Michelle

Kirby, CGC February 2, 2011 at 3:12 PM  

I don't know of any dog clubs for Kirby and I here, but I know if there was one I would look into it. It's hard to socialize him (and he needs the practice)here in the winter of Michigan where it seems like no one by me walks their dogs! I can't take him into pet stores yet because he can go off on a moment's notice. He has gotten somewhat better but we have a way to go.

Anyways, we will start Rally classes in March and we have a instructor that is totally cool with Kirby being dog reactive. She told me she can help me with that and I'm looking forward to working with her and the other people that just enjoy being with their dogs!

I love the pic of Marge in this post!

Kirby's mom

Lavi February 2, 2011 at 6:15 PM  

I'll admit, I'm poking my nose in the conversation just like a clueless newbie.

The issue you pointed out though is very present in a lot of hobbies or social groups that have a common activity or interest. It's all about people's attitudes and common sense...

But they should also put it the other way: if they don't encourage and try to keep their newbies, how will they get great experienced members? We all have to start somewhere.

Nat February 2, 2011 at 8:29 PM  

Good points and interesting discussion. I do think that the dog world, not only dog clubs, needs to do more about finding newbies to get involved. I've read about obedience especially beginning to die out. Doesn't seem like there are any of those kinds of worries for agility, but I am a bit concerned about how agility is evolving to be more serious, fiercely competitive (not always a bad thing, but it can be), and focused on results.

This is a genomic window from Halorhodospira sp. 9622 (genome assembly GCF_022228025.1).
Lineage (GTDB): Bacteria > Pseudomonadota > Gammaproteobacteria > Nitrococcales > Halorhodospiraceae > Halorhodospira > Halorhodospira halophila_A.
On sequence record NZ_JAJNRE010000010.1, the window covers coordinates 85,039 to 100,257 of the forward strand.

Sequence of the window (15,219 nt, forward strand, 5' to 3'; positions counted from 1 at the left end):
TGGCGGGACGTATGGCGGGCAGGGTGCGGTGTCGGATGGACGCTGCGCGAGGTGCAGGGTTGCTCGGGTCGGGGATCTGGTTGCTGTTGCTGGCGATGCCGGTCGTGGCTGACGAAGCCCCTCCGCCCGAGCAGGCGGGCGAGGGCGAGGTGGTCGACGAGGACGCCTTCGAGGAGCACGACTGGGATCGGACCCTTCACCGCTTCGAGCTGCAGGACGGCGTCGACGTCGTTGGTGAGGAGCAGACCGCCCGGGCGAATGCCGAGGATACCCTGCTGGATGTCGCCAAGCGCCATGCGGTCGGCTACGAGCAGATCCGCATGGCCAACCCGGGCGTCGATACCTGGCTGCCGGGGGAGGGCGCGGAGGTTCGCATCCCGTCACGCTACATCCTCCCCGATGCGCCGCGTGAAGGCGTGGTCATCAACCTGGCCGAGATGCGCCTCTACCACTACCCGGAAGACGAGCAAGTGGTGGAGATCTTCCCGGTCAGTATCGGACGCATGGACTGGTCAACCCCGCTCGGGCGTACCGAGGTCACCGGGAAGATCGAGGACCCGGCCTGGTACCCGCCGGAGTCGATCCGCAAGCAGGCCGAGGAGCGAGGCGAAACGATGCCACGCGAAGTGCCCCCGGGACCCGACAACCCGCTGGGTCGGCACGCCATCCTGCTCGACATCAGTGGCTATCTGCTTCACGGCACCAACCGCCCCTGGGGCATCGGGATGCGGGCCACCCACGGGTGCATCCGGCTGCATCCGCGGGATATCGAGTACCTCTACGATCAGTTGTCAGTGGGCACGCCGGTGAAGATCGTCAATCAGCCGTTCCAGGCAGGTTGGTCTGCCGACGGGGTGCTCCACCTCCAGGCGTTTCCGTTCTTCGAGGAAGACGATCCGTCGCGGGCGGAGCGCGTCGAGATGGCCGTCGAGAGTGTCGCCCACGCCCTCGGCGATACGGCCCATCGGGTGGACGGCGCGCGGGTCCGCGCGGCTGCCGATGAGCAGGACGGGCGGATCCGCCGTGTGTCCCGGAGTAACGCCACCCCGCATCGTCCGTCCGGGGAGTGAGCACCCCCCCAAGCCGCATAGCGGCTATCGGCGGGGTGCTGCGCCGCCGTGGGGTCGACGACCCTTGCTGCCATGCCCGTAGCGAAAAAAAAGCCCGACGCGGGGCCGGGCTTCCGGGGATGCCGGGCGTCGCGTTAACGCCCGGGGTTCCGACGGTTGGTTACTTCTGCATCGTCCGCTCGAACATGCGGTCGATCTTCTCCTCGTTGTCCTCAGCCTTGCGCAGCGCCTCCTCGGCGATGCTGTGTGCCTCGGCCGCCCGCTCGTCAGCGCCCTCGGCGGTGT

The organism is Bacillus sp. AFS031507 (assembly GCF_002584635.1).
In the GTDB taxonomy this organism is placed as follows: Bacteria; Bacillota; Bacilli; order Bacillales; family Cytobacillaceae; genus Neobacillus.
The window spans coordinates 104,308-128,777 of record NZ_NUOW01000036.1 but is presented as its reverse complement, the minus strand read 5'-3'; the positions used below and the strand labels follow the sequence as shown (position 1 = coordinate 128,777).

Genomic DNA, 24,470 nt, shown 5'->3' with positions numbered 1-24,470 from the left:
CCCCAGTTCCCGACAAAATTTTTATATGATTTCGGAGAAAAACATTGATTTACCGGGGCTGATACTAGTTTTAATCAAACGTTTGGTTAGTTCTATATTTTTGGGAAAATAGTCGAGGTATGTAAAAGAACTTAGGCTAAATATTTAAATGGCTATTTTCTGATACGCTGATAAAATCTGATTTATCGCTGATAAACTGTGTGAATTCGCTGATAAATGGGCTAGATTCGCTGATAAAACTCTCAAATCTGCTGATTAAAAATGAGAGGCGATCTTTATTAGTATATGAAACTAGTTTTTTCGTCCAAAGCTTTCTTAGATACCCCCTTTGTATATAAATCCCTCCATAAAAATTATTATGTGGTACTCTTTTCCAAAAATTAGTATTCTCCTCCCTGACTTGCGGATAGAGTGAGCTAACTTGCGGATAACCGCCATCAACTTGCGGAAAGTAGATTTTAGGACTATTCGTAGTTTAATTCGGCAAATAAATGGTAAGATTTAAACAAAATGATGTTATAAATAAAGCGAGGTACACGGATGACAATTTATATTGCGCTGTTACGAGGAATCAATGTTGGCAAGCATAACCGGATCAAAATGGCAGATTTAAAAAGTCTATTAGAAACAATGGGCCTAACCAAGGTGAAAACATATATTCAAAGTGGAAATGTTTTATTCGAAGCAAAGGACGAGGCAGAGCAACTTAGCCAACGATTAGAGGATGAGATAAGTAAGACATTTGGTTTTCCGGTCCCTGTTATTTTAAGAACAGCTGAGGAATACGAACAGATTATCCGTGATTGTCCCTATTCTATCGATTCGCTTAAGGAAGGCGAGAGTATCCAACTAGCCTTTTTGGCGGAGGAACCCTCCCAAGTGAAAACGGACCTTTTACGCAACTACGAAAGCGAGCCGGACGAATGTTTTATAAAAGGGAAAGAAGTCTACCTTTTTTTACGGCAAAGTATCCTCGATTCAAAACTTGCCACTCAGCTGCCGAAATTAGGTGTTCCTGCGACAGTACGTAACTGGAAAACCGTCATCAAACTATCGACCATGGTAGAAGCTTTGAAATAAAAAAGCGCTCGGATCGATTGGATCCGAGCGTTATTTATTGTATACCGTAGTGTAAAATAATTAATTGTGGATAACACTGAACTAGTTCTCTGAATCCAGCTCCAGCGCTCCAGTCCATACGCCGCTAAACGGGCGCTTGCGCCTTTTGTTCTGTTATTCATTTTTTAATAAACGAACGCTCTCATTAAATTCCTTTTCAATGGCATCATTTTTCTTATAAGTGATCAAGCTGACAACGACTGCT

The Thundering Herd February 6, 2011 at 8:37 AM  

I went to my breed's national specialty and found two worlds.

1) - Because I owned "rescues" and only a couple have their papers and NONE are show quality, there were a group of snobs who looked down on us.

2) But, more importantly, I found a couple of mentors who explained to me what I should and should not do (where my dogs were welcomed and where I should refrain from taking them). These mentors had as much experience - and some more - than the people in the first group, but took the time to help me understand the culture.

Funny, as I listened to the second group, I found more and more people at the show who were great to talk to and fun to be with - and who thoroughly enjoyed meeting my crew.

So thanks to the mentors - and shrugs to the snobs.